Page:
Nadelson (Aftermath: Stories, 2011, etc.) takes a break from fiction to deliver this bit of personal history. The author grew up in New Jersey, but the first half of his memoir takes place in Oregon, where he moved after college. There he met his ex-fiancee, the woman who acted as impetus for the book. She left Nadelson a month before their planned wedding, and the breakup and its lonely aftermath form the backbone of his musings. After spending the bulk of the book chronicling those years, Nadelson turns to memories of his high school years and one summer as an adolescent at camp. During these chapters, he occasionally refers back to the dark period he experienced after his breakup, but he doesn't connect the segments in any major way. The lessons learned from his younger self are, when defined, eloquent and universal. About his uncle's suicide he writes, "What I glimpsed in Uncle Mitch's death, I can see now, was the well of potential suffering we all live with but rarely acknowledge." These moments hint at the wisdom acquired with time and self-examination, but they are unfortunately matched and even overshadowed by the opposite: times when the author sounds like he's still an angry teenager. Describing parents of his fellow campers, he writes, "These parents were the tacky rich, desperate to prove how high they'd climbed, and their children were spoiled and snobbish, nothing to envy." Nadelson may be right about this, but coming from the point of view of his older and hopefully wiser self, it just sounds bitter and judgmental. The series of vignettes he sketches are well-illustrated, but they lack focus and direction; many of them have little or nothing to do with the relationship disaster that seems to have sparked the writer's life analysis. Mostly for fans of Nadelson's fiction.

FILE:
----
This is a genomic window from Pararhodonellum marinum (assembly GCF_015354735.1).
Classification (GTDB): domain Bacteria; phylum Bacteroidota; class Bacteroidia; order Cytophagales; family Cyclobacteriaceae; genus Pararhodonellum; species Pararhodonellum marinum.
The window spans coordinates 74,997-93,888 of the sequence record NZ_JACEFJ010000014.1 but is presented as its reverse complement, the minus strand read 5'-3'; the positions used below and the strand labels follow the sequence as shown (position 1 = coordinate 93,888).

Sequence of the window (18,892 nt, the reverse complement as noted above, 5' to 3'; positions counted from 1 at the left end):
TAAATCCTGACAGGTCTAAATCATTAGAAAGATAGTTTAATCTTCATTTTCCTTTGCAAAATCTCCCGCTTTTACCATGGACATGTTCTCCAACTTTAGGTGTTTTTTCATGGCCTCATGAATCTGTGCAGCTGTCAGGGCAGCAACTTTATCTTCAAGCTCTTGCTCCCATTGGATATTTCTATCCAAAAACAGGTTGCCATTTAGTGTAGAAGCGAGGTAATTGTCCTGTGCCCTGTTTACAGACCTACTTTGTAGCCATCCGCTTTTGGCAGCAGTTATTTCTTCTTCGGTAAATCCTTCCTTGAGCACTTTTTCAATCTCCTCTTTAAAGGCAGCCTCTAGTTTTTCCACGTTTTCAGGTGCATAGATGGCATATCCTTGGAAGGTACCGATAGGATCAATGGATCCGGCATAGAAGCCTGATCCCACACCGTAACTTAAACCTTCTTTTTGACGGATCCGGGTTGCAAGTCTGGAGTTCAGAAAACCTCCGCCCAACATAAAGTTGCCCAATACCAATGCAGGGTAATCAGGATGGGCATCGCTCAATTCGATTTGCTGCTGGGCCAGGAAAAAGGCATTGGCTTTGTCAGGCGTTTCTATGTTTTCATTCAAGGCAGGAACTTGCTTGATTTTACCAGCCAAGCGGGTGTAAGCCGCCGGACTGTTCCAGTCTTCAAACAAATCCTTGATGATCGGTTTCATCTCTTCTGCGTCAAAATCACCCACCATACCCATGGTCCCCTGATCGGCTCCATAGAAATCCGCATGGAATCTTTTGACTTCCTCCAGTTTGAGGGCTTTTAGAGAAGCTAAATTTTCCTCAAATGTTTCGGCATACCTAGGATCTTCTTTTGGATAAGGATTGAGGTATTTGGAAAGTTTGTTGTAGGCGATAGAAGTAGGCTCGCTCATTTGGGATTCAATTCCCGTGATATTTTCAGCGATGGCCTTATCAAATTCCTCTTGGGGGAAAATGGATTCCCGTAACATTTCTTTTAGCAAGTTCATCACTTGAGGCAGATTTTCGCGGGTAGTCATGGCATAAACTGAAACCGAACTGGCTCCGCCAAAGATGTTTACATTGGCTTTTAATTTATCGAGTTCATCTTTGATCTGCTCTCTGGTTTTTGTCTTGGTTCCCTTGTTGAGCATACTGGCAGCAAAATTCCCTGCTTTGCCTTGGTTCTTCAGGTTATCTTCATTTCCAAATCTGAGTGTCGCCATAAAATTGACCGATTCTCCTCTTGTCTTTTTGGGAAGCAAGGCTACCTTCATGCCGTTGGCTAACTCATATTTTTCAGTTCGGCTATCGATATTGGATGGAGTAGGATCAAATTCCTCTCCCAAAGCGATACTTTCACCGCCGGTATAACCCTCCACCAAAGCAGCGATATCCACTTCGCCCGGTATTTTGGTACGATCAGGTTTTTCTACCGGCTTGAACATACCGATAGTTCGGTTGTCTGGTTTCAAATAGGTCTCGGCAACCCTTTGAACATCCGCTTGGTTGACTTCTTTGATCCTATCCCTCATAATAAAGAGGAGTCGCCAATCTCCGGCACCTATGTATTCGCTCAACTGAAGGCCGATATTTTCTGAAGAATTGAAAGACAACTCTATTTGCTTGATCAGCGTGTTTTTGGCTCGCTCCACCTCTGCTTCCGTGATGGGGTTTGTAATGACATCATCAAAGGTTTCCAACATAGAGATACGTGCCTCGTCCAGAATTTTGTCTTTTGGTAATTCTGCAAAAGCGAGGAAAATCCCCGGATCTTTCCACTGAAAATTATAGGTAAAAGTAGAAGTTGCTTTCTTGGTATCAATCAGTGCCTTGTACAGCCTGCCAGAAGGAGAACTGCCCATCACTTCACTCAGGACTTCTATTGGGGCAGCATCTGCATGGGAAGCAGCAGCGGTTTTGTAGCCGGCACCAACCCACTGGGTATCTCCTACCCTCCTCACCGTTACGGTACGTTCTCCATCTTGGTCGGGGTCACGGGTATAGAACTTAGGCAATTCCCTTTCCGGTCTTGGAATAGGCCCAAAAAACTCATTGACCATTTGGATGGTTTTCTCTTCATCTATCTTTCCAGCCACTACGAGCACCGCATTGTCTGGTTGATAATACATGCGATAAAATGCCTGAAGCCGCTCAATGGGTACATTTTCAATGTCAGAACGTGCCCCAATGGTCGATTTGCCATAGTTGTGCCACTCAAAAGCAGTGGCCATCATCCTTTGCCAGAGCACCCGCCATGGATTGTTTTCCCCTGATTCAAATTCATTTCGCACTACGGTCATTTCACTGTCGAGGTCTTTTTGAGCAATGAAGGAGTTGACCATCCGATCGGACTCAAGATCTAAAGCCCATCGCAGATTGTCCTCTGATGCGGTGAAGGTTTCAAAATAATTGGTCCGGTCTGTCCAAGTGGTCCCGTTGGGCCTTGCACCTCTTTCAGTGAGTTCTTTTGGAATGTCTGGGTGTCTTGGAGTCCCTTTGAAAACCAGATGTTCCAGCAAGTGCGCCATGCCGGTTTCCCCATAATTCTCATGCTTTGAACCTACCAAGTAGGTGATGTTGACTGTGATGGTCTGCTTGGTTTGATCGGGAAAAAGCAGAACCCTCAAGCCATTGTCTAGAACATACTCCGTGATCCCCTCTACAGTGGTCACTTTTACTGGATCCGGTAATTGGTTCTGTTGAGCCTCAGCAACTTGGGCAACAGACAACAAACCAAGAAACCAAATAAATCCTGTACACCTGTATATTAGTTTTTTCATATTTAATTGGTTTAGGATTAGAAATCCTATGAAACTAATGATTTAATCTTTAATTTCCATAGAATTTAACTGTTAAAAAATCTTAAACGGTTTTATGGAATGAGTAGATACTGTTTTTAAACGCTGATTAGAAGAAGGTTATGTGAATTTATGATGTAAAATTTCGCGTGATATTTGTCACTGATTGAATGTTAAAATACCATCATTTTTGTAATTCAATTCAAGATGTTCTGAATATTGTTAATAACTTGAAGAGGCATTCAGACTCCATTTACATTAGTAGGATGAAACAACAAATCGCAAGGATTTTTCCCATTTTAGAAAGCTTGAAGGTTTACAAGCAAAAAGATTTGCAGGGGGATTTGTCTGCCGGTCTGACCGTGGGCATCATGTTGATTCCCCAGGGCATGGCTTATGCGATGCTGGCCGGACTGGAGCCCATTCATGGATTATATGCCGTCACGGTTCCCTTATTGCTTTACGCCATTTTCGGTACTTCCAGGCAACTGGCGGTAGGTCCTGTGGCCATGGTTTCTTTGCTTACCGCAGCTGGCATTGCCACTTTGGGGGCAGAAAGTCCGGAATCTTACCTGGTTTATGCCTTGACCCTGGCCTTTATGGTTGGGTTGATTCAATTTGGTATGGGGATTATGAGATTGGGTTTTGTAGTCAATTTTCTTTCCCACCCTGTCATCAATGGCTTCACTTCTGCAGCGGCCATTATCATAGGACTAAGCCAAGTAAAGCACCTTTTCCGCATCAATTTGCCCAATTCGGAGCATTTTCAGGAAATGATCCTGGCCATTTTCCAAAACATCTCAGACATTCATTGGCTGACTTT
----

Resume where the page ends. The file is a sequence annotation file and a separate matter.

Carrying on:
Product Details